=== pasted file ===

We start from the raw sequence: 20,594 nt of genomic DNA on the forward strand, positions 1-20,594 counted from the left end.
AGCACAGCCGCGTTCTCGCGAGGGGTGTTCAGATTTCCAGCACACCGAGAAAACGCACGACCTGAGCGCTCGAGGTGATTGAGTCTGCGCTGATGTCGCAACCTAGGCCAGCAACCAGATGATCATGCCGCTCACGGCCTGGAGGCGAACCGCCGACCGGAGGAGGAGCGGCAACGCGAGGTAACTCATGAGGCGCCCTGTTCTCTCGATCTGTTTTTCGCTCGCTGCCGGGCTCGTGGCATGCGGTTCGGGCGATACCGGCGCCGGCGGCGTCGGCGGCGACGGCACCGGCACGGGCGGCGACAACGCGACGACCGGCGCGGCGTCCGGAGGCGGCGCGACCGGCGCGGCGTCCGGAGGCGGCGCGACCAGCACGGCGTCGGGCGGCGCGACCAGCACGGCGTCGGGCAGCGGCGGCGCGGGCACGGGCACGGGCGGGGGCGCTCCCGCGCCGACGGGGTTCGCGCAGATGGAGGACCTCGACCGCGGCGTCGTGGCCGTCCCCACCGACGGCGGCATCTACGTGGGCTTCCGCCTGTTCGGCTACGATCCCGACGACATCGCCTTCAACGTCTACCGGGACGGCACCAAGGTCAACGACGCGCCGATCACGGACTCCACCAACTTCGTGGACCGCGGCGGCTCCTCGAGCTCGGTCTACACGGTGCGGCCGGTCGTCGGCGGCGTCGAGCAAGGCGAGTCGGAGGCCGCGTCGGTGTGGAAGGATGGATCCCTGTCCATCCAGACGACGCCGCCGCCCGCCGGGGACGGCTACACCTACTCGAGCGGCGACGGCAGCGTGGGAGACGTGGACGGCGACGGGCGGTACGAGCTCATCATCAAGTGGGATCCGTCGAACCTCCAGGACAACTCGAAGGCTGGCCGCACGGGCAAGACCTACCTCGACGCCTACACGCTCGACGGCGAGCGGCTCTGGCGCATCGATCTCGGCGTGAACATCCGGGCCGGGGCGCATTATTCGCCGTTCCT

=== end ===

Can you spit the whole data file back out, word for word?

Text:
We start from the raw sequence: 20,594 nt of genomic DNA on the forward strand, positions 1-20,594 counted from the left end.
AGCACAGCCGCGTTCTCGCGAGGGGTGTTCAGATTTCCAGCACACCGAGAAAACGCACGACCTGAGCGCTCGAGGTGATTGAGTCTGCGCTGATGTCGCAACCTAGGCCAGCAACCAGATGATCATGCCGCTCACGGCCTGGAGGCGAACCGCCGACCGGAGGAGGAGCGGCAACGCGAGGTAACTCATGAGGCGCCCTGTTCTCTCGATCTGTTTTTCGCTCGCTGCCGGGCTCGTGGCATGCGGTTCGGGCGATACCGGCGCCGGCGGCGTCGGCGGCGACGGCACCGGCACGGGCGGCGACAACGCGACGACCGGCGCGGCGTCCGGAGGCGGCGCGACCGGCGCGGCGTCCGGAGGCGGCGCGACCAGCACGGCGTCGGGCGGCGCGACCAGCACGGCGTCGGGCAGCGGCGGCGCGGGCACGGGCACGGGCGGGGGCGCTCCCGCGCCGACGGGGTTCGCGCAGATGGAGGACCTCGACCGCGGCGTCGTGGCCGTCCCCACCGACGGCGGCATCTACGTGGGCTTCCGCCTGTTCGGCTACGATCCCGACGACATCGCCTTCAACGTCTACCGGGACGGCACCAAGGTCAACGACGCGCCGATCACGGACTCCACCAACTTCGTGGACCGCGGCGGCTCCTCGAGCTCGGTCTACACGGTGCGGCCGGTCGTCGGCGGCGTCGAGCAAGGCGAGTCGGAGGCCGCGTCGGTGTGGAAGGATGGATCCCTGTCCATCCAGACGACGCCGCCGCCCGCCGGGGACGGCTACACCTACTCGAGCGGCGACGGCAGCGTGGGAGACGTGGACGGCGACGGGCGGTACGAGCTCATCATCAAGTGGGATCCGTCGAACCTCCAGGACAACTCGAAGGCTGGCCGCACGGGCAAGACCTACCTCGACGCCTACACGCTCGACGGCGAGCGGCTCTGGCGCATCGATCTCGGCGTGAACATCCGGGCCGGGGCGCATTATTCGCCGTTCCT